Hoeger et al. (2001) found intact cyanobacterial cells after the filtration stage. Furthermore, sand filtration alone is unable to remove dissolved cyanotoxins (Falconer et al., 1983; Lambert et al., 1996). However, slow sand filters can be expected to remove 99% of algal cells (Mouchet and Bonnélye, 1998) and dissolved cyanotoxins (Keijola et al., 1988; Grützmacher et al., 2002). This can be explained by the formation of a biofilm on top of the filter that it allows for some biodegradation of cyanotoxins in slow sand filtration. Indeed, the biodegradation of hepatotoxic cyanotoxins (MCs, NOD and CYN) is well documented (Jones and Orr, 1994; Cousins et al., 1996; Christoffersen et al., 2002; Lemes et al., 2008; Mazur-Marzec et al., 2009b; Chen et al., 2010), with specific enzymatic pathways well characterized (Bourne et al., 1996; Okano et al., 2009; Zhang et al., 2010). It was recently reported that the data generated in laboratory and field studies strongly indicate that, in a large, shallow lake, low persistence and the natural elimination of MCs are due to biodegradation; suggesting that sediments play a crucial role in biodegradation by continuously supplying toxin-degrading bacteria to the water column (Chen et al., 2008; Mazur-Marzec et al., 2009b; Chen et al., 2010). Several previous studies have been indicated that MCs can be degraded by aquatic bacteria identified as pertaining especially to the genus Sphingomonas (Bourne et al., 1996; Harada et al., 2004; Ishii et al., 2004; Maruyama et al., 2006; Manage et al., 2009). Therefore, a microcystin-degrading gene cluster, mlrA, B, C and D was identified in these microorganisms, sequenced and the degradation process was proposed (Bourne et al., 2001; Saito et al., 2003; Imanishi et al., 2005). Subsequently the presence of these genes in some isolated bacteria was used in screening studies as indicator of microcystin-degrading species. Indeed, Ho et al. (2007b) have screened the presence of the 4 mlr genes in 32 taxa of bacteria isolated from a sand filter. The results of this study showed that the presence of these genes was occurred only in one species identified as a novel species Sphingopyxis witflariensis LH21which is able to efficiently degrade two congeners of microcystins, MC-LR and MC-LA at high concentrations 2 and 3 mg/L, respectively. In the last few years, several other species of bacteria capable of degrading peptidic cyanotoxins were identified, Sphingomonas sp. strain ACM-3962 (Jones et al., 1994), Paucibacter toxinivorans (Rapala et al., 2005), Sphingosinicella microcystinivorans (Maruyama et al., 2006), Burkholderia sp. (Lemes et al., 2008). The ability of these species to degrade other congeners of MCs and NODs was investigated and revealed that peptides with the Adda–Arginine bond were successfully degraded while MC-LF, with Adda– Phenyalanine bond and 6(z)-Adda-MC-LR and 6(z)-Adda-MC-RR were not significantly degraded (Imanishi et al., 2005). Another Japanese Sphingomonas isolate, 7CY, was shown to degrade a wider range of MCs, including MC-LR, -RR, -LY, -LW, and -LF but it was unable to degrade NOD-Har a NOD analogue where arginine is replaced by homoarginine (Ishii et al., 2004). The fact that the three products (linear MC-LR, a tetrapeptide, and the Adda group) obtained after the sequential enzymatic hydrolyses of the peptide bonds of the MC-LR are nontoxic compared with the parent toxin suggests that bacterial degradation is a safe and practical process for removing MCs from water (Bourne et al., 1996; Harada et al., 2004; Ho et al., 2007a). While biodegradation of MCs has been clearly demonstrated in some laboratory studies, only few studies have been extended to a pilot or a full scale treatment studies (Bourne et al., 2006). The alkaloid hepatotoxin CYN has also been shown to biodegrade (Senogles et al., 2002; Chiswell et al., 2004). In contrast, a laboratory study investigating biodegradation of CYN with bacterial communities from two water bodies in Spain, one having frequent exposure to CYN, the other rarely, has been shown that biodegradation of CYN by an active microbial community does not take place during a 40-day (Wormer et al., 2008). A recent study demonstrated that CYN was degraded by indigenous microbial flora in waters with a history of Cylindrospermopsis blooms (Smith et al., 2008). Despite isolation of many bacteria from CYN enriched cultures, only a single isolate Delftia sp. capable of degrading CYN has been obtained (Smith, 2005). Biologically active filters have been shown to remove both cells of Cylindrospermopsis and dissolved CYN once they have been ripened or conditioned (Garnett et al., 2003). However, for cyanobacterial neurotoxins there are few reports on their persistence and biodegradation compared to cyanobacterial heptotoxins. Kiviranta et al. (1991) reported the isolation of a Pseudomonas sp. capable of rapid degradation of anatoxin-a, with a rate of 6–30 mg/mL per 3 days. A second study reported by Rapala et al. (1994) has been shown the removal of anatoxin-a by microbial populations isolated from water and sediments of a eutrophic, oligotrophic, and humic lake.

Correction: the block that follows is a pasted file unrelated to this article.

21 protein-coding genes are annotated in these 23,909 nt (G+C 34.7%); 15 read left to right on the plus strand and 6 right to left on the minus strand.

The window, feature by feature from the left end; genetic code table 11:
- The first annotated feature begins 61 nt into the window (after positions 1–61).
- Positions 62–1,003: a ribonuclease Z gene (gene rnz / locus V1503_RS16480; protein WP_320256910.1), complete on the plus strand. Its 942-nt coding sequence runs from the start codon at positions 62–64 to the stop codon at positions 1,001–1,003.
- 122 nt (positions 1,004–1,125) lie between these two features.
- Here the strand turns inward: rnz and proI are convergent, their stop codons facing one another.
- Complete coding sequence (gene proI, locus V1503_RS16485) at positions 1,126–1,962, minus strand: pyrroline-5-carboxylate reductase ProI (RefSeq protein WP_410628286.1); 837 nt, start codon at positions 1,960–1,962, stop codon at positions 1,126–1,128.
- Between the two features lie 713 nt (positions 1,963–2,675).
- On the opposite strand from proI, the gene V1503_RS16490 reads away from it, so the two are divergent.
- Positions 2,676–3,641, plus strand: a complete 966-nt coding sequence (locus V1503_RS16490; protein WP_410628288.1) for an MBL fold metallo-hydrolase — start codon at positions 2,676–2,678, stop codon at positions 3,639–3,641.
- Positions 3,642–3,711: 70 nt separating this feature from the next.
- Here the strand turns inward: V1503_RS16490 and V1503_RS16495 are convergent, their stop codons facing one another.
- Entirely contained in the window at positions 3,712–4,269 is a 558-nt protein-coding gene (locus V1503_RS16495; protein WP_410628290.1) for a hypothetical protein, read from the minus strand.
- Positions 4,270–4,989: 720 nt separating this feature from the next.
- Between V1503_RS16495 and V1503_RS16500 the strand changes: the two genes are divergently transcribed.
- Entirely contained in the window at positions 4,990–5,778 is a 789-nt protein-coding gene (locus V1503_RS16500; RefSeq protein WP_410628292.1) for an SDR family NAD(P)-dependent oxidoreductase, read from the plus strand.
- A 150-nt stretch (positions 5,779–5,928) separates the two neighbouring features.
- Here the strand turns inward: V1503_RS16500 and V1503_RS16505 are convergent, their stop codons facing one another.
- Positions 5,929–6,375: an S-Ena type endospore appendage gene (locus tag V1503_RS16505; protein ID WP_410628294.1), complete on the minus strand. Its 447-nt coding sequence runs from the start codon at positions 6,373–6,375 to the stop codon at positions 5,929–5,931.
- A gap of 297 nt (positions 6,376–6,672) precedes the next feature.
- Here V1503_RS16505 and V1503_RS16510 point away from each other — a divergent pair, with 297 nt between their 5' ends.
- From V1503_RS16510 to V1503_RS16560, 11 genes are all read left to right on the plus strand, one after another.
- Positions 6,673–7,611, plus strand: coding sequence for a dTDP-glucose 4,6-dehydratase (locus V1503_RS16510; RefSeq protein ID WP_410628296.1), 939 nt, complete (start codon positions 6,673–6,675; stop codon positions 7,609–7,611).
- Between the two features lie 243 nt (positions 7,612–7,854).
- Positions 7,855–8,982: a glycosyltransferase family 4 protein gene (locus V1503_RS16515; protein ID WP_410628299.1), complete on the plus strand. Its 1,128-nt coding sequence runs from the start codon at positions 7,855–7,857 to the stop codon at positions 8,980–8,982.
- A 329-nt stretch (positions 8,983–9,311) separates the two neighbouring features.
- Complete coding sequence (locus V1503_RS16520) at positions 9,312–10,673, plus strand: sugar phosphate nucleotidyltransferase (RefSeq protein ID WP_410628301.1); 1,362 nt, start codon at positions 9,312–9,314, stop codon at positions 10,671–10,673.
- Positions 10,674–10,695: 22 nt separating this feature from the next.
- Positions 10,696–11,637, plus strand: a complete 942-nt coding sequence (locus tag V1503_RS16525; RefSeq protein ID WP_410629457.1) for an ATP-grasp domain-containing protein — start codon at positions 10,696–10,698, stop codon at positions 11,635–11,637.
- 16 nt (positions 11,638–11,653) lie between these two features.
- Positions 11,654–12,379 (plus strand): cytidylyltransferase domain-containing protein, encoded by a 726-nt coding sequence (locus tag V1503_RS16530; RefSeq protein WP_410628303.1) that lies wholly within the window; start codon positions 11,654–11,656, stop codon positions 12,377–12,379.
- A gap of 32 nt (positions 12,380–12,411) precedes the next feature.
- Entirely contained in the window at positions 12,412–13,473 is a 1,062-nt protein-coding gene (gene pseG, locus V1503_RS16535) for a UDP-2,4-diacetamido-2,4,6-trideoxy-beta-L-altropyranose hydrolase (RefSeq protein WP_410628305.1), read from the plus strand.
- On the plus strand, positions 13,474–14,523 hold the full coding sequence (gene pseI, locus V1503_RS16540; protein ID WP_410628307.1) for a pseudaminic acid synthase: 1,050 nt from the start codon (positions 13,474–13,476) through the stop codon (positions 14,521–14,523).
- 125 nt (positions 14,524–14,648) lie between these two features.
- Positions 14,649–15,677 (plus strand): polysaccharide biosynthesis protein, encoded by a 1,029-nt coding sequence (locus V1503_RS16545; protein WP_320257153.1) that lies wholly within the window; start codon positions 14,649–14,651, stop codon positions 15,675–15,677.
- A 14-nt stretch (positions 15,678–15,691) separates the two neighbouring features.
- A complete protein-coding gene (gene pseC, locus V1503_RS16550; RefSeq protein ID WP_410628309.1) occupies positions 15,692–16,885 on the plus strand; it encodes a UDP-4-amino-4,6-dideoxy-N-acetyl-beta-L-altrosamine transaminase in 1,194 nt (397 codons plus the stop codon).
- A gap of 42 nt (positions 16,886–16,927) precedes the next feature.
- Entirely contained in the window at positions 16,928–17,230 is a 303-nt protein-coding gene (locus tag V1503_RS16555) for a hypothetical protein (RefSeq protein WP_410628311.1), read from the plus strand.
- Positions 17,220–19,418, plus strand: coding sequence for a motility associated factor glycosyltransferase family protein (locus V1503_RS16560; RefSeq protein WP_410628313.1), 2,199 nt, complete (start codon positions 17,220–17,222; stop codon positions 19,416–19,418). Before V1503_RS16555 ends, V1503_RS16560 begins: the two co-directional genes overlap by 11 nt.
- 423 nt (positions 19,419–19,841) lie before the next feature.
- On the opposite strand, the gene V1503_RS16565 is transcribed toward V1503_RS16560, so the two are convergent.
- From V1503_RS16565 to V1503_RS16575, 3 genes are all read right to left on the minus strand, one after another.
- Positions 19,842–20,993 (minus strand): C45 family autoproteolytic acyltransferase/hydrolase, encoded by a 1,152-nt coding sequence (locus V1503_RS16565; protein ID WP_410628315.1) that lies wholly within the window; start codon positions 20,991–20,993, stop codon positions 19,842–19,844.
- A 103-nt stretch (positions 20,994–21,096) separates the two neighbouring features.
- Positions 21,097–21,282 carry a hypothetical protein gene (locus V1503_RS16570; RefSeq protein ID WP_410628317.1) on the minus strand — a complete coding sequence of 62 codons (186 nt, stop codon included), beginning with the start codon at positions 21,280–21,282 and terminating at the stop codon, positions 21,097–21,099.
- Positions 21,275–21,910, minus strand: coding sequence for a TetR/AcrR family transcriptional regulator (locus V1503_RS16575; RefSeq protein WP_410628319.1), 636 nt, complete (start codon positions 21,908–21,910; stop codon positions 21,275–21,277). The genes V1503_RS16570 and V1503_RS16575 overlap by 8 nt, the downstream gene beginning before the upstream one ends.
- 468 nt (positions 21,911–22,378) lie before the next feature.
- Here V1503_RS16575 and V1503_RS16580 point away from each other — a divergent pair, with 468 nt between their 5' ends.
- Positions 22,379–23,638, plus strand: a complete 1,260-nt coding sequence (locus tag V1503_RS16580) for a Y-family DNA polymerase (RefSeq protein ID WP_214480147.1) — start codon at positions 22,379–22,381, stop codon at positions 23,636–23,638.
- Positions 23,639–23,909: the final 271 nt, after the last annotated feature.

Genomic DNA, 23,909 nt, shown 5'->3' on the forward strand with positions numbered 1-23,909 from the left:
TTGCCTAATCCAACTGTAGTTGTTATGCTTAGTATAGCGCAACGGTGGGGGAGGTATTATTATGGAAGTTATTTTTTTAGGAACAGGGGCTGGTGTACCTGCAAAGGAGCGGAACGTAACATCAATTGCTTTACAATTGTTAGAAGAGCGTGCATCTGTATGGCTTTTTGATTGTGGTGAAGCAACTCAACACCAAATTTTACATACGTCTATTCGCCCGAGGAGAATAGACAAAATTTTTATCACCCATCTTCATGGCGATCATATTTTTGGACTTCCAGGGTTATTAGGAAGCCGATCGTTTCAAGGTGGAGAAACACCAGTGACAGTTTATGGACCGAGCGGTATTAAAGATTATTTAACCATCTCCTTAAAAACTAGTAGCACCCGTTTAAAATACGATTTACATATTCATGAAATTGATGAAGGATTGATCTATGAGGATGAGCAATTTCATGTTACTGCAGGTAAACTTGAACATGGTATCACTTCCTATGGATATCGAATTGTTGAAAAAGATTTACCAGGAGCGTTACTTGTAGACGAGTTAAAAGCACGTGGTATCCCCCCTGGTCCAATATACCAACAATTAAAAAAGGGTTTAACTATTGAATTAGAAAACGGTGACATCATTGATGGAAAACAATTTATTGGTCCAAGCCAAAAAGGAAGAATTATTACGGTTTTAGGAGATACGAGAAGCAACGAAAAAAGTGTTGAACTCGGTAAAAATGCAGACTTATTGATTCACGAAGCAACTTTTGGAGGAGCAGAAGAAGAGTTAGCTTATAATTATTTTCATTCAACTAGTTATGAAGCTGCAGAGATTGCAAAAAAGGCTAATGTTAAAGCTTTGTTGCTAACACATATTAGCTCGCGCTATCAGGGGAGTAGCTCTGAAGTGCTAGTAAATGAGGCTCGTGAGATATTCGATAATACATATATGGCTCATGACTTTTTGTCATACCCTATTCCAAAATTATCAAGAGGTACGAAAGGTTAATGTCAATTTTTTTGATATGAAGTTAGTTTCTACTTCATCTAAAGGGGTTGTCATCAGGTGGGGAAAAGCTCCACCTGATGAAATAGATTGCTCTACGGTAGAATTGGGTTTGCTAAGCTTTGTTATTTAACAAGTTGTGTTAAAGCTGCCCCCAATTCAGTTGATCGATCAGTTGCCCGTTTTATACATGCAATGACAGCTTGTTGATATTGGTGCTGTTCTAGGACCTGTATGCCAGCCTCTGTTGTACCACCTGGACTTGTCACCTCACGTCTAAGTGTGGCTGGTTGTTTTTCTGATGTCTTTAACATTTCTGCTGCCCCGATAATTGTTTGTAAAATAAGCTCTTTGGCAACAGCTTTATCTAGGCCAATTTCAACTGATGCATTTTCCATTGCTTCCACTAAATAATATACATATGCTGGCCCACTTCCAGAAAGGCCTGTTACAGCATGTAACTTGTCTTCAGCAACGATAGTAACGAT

A number of studies have investigated the suitability of two main types of activated carbon, powdered activated carbon (PAC) and granular activated carbon (GAC), to remove cyanobacterial toxins and taste and odor causing compounds, in concert with conventional treatment processes. In lab-scale experiments, Keijola et al. (1988) and Himberg et al. (1989) reported that simultaneous addition of PAC to coagulation processes at 5 mg/L removed up to 34% of MCs and more than 50% of the neurotoxin-a. Several other studies have shown that doses of PAC in excess of 20 mg/L are often necessary to achieve more than 90% removal of MCs (Bruchet et al., 1998; Hart et al., 1998; Mouchet and Bonnélye, 1998), CYN (Newcombe et al., 2002) and neurotoxins (Newcombe et al., 2002; Newcombe and Nicholson, 2002). Granular activated carbon (GAC) has also shown successful performance in removing cyanotoxins (Bruchet et al., 1998; Hart et al., 1998; Newcombe and Nicholson, 2002). Activated carbons, mostly in the powdered but also in the granular filter form, however, are not systematically added in a water treatment plant and may be cost-prohibitive since contamination with cyanobacterial toxins is seasonal and unpredictable. Therefore, to improve the elimination of dissolved cyanotoxins that are extremely stable across a wide range of pH and temperature and are generally not effectively removed by conventional treatment through coagulation/flocculation, sedimentation and filtration advanced oxidation processes will be necessary. The most efficient chemicals used for the oxidation of dissolved toxins are chlorine (for review see Merel et al., 2010), potassium permanganate and ozone. In general, chlorination is not an effective process in destroying cyanotoxins (Himberg et al., 1989; Rositano and Nicholson, 1994). The efficiency of chlorination seems to depend largely on the chloride compounds, the concentration used, and the pH (Nicholson et al., 1994; Rositano et al., 1998). Aqueous chlorine and calcium hypochlorite at 61 mg/L remove more than 95% of MCs or NOD, while sodium hypochlorite at the same dose or chloramine achieve 40–80% removal at the most (Nicholson et al., 1994; Rositano and Nicholson, 1994). Tsuji et al. (1997) have been shown that microcystin-LR could be easily decomposed by chlorination with sodium hypochlorite, and the decomposition depended on the free chlorine dose. It was reported that chlorination is not efficient to destroy the anatoxin-a (Nicholson et al., 1994; Rositano and Nicholson, 1994). However, a high removal of the saxitoxin group and the CYN was established with a free chlorine residual of 0.5 mg/L (Senogles et al., 2000; Newcombe and Nicholson, 2002). Several studies have shown that potassium permanganate was also an effective oxidant in reducing cyanobacterial MCs when applied to both raw and clarified water (Fawell et al., 1993; Rositano et al., 1998; Karner et al., 2001, Rodriguez et al., 2007a; b). However, two other studies have shown that permanganate induces some damage to cyanobacterial cell and increases levels of dissolved cyanotoxins but without further oxidation of those toxins (Lam et al., 1995; Schmidt et al., 2002). Ozone appears to be the most powerful oxidizing agents to achieve complete destruction of the intracellular and extracellular fractions of MCs, NOD, CYN, and anatoxin-a (Himberg et al., 1989; Rositano and Nicholson, 1994; Bruchet et al., 1998; Hart et al., 1998; Rositano et al., 1998; Brooke et al., 2006; Rodriguez et al., 2007b; Miao et al., 2010) but not the saxitoxin family (Rositano et al., 2001; Newcombe and Nicholson, 2002). However, several other studies showed the efficiency of the ozone in the elimination of the PSP toxins in a concentration up to 100µg/L (Chorus and Bartram, 1999). On the other hand, the action of the ozone on cyanobacterial toxins destruction is very fast. Bernazeau et al. (1995) and Rositano et al. (1998) found that the total elimination of MC and NOD in natural waters was removed in less than 1 min when treated with up to 0.2 mg/L ozone. For MCs, destruction was mainly involved in the attack of ozone on Adda side chain and the toxicity evaluation of these toxins ozonation products revealed that those endproducts had no adverse effects in vivo and in vitro, showing that ozonation could completely remove the MCs’ toxicity (Mia et al., 2010). The preoxidation by the ozone or the chlorine is widely used to improve the coagulation and especially for the elimination of algae and cyanobacteria. It allows the decomposition of cyanotoxins, cellular leases and liberation of toxin (Bonnélye et al., 1995; Lam et al., 1995; Mouchet and Bonnélye, 1998). On the other hand, Mouchet and Bonnélye (1998) have shown following a comparative study that the prechloration is slightly more effective than the preozonation in the improvement of the coagulation with respectively 97% and 94% of elimination of a bloom of algae in the same condition. Maatouk et al. (2002) found that total elimination of cyanobacterial cells and a low concentration of MCs (74 ng/L) was achieved through the combined action of preozonation at 0.07 mg/L and adsorption on powdered activated carbon at 20